By 1959 the company had sales of $70 million, and had purchased several smaller aerospace firms. One of these purchases, Power Systems, led to a number of designs for small rocket motors used as positioning thrusters. This would eventually become one of Marquardt biggest product lines in the 1960s. Meanwhile the main Van Nuys plant was also involved in research into new systems, including a nuclear-powered ramjet for Project Pluto
Project Pluto
Project Pluto was a United States government program to develop nuclear powered ramjet engines for use in cruise missiles. Two experimental engines were tested at the United States Department of Energy Nevada Test Site in 1961 and 1964.-History:...

 and a liquid air cycle engine
Liquid air cycle engine
A Liquid Air Cycle Engine is a type of spacecraft propulsion engine that attempts to increase its efficiency by gathering part of its oxidizer from the atmosphere...

 (LACE) for the Air Force's Aerospaceplane
The US Air Force's aerospaceplane project encompassed a variety of projects from 1958 until 1963 to study a fully reusable spaceplane. A variety of designs were studied during the lifetime of the project, including most of the early efforts on liquid air cycle engines and even a nuclear-powered...

 efforts. Another new product line started with the introduction of their first ram-air turbine, small air-powered generators for providing aircraft with electric power if the main engine failed. With this diversification came a name change, to Marquardt Corporation.

By 1970 Marquardt was known primarily as "the" company for small rocket engines and thrusters. Practically all US space vehicles and satellites used their designs, eventually including a major win for the Space Shuttle
Space Shuttle
The Space Shuttle was a manned orbital rocket and spacecraft system operated by NASA on 135 missions from 1981 to 2011. The system combined rocket launch, orbital spacecraft, and re-entry spaceplane with modular add-ons...

 program. The company developed and provided the 25 and 870 lb. trusters for the space shuttle.

The market for ramjet engines had largely disappeared by this point due to increased performance from turbojet engines, but Marquardt continued low-level development on advanced designs. One system, developed in partnership with Morton Thiokol
Thiokol is a U.S. corporation concerned initially with rubber and related chemicals, and later with rocket and missile propulsion systems...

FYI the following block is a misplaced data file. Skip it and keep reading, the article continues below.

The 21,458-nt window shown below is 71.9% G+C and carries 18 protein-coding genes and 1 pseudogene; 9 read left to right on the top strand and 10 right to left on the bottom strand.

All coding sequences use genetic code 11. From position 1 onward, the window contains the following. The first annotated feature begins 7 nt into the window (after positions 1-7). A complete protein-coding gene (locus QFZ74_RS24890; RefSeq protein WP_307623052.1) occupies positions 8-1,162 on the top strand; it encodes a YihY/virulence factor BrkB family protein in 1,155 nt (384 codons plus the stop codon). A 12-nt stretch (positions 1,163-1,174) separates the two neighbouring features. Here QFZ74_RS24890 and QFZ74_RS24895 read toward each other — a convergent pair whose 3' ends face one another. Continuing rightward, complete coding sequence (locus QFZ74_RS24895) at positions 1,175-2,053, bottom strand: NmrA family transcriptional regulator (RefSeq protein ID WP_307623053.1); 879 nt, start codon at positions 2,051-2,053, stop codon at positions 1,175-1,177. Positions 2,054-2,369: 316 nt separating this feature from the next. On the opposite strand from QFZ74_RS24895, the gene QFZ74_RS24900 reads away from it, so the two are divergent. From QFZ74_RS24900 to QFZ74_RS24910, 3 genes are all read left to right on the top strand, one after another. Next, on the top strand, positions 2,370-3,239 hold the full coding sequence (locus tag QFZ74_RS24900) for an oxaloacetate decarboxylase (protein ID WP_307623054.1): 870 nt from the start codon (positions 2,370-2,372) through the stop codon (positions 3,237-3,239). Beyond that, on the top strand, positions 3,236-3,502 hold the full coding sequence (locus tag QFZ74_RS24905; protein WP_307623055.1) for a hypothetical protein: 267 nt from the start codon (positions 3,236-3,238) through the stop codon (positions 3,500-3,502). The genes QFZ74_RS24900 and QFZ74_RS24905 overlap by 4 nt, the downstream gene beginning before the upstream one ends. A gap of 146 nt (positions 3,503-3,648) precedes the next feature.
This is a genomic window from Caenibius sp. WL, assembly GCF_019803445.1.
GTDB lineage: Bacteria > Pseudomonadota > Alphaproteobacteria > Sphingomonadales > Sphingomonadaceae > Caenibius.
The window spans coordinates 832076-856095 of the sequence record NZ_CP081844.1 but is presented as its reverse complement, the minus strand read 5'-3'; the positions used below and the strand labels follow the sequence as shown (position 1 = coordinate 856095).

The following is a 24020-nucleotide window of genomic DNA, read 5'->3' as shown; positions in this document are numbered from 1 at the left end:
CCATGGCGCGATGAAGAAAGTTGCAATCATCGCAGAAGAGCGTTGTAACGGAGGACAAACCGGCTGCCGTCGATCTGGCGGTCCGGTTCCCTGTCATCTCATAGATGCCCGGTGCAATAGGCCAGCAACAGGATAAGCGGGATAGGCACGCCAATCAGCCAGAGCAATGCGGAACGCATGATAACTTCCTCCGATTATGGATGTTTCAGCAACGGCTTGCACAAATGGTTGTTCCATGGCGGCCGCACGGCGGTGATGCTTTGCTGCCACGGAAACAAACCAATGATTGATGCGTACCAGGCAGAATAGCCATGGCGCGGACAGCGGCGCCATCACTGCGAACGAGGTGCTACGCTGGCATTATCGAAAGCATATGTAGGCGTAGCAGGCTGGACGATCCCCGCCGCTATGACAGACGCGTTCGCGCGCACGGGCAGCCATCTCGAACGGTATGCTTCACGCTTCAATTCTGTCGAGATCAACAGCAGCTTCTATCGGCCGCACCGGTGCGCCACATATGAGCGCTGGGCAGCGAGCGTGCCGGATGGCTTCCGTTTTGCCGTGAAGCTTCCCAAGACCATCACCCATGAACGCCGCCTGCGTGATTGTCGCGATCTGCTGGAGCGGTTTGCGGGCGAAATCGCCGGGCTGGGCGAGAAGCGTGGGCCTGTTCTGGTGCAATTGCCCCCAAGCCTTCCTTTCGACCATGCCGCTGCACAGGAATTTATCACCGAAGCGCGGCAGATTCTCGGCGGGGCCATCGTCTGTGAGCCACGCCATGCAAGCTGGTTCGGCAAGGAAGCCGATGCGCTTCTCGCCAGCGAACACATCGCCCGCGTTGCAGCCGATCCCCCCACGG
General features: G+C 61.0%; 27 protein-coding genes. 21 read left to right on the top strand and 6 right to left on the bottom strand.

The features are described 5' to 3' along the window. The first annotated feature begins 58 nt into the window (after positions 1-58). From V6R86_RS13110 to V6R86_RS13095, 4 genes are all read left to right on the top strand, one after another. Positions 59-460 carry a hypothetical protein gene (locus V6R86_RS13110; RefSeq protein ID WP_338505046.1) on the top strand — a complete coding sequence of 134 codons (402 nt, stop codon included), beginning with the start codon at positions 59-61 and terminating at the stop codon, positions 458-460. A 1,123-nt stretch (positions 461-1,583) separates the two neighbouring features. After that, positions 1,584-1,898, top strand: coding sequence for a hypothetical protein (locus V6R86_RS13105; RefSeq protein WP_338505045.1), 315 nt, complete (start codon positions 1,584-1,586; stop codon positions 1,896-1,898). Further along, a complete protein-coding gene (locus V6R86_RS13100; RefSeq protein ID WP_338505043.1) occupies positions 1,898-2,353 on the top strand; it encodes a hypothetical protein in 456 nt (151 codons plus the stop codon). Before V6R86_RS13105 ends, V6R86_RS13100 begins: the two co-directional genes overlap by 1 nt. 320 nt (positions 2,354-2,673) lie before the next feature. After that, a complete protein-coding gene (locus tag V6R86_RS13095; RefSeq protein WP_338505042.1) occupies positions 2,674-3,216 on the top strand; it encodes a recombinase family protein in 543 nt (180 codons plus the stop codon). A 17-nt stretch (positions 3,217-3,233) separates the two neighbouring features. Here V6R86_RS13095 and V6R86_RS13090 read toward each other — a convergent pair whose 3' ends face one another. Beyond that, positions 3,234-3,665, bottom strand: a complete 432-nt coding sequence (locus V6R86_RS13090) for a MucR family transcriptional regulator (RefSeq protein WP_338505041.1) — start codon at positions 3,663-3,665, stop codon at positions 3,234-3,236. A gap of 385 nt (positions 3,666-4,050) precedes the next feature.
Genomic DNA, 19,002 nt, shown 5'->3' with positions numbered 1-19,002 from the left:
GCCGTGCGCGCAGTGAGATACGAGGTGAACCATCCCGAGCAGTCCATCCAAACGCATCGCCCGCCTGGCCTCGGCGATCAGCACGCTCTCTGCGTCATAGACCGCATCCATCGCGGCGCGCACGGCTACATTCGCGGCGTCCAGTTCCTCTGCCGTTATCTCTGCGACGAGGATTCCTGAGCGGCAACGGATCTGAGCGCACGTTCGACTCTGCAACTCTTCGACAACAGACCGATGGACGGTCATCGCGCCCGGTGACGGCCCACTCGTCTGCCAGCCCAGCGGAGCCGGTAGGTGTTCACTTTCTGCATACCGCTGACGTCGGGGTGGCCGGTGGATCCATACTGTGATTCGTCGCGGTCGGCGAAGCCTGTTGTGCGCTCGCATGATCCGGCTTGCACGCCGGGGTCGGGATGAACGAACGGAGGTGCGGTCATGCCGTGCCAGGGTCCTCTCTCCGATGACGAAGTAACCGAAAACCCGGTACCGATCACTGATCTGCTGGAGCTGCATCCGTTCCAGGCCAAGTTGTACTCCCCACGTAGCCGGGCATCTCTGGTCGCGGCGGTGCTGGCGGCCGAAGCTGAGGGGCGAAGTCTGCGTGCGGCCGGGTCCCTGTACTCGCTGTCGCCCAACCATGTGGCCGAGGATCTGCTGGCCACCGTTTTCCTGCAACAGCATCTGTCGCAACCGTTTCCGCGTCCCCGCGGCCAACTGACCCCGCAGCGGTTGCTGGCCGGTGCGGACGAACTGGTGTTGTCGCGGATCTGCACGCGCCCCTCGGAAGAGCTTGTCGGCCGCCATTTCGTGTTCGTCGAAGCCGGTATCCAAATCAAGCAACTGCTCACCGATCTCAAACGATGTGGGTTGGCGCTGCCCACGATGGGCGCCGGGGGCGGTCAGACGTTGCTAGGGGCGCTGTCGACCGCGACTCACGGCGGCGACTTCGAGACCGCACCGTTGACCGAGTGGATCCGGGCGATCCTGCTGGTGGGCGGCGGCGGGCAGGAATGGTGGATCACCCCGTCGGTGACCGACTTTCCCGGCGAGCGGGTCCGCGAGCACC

, placed a solid fuel
Solid fuel
Solid fuel refers to various types of solid material that are used as fuel to produce energy and provide heating, usually released through combustion....

 booster inside the ramjet core. When the solid fuel burned out the ramjet would ignite as normal. The idea was to combine the booster and ramjet into a single airframe, thereby reducing cost, size, and range safety requirements, as nothing would be jettisoned in flight.

In 1983 the company was purchased by the ISC Defense and Space Group International Signal and Control
International Signal and Control
International Signal and Control was a U.S. defense contractor based in Lancaster, Pennsylvania that was involved in the manufacture of electronic missile subassemblies, navigation components, fuses, power supplies for proximity fuzes, and grenade technology.By the 1980s, ISC's business primarily...

. In 1987, ISC was purchased by British-based Ferranti
Ferranti or Ferranti International plc was a UK electrical engineering and equipment firm that operated for over a century from 1885 until it went bankrupt in 1993. Known primarily for defence electronics, the Company was once a constituent of the FTSE 100 Index but ceased trading in 1993.The...

. Ferranti declared bankruptcy
Bankruptcy is a legal status of an insolvent person or an organisation, that is, one that cannot repay the debts owed to creditors. In most jurisdictions bankruptcy is imposed by a court order, often initiated by the debtor....

 in 1991, and Marquardt was split in two. The Marquardt Jet Laboratory, building rocket thrusters, was sold to Kaiser Aerospace, while the Marquardt Manufacturing Company disappeared. Kaiser reportedly picked up Marquardt for a mere $1 million, with about $50 million in outstanding Space Shuttle contracts. Kaiser closed the Van Nuys plant in 2001.


  • Marquardt RJ30
  • Marquardt RJ31
  • Marquardt RJ34
  • Marquardt RJ39
  • Marquardt RJ43
    Marquardt RJ43
    The Marquardt RJ43-MA were ramjet engines used on the CIM-10 Bomarc missile and on the D-21 drone. They were engineered and built by the Marquardt Corporation.*Thrust:...

  • Marquardt RJ57
  • Marquardt RJ59


  • Marquardt Space Sled
    Marquardt Space Sled
    The Marquardt Space Sled was developed by the Marquardt Corporation in the 1960s as part of an effort to build a device that would allow astronauts to maneuver freely in space without needing to be tethered to their spacecraft or stations....

  • Marquardt 100 lbf (444.8 N) thrust reaction control engines were used on both the moon lander and the command module on all the manned moon flights.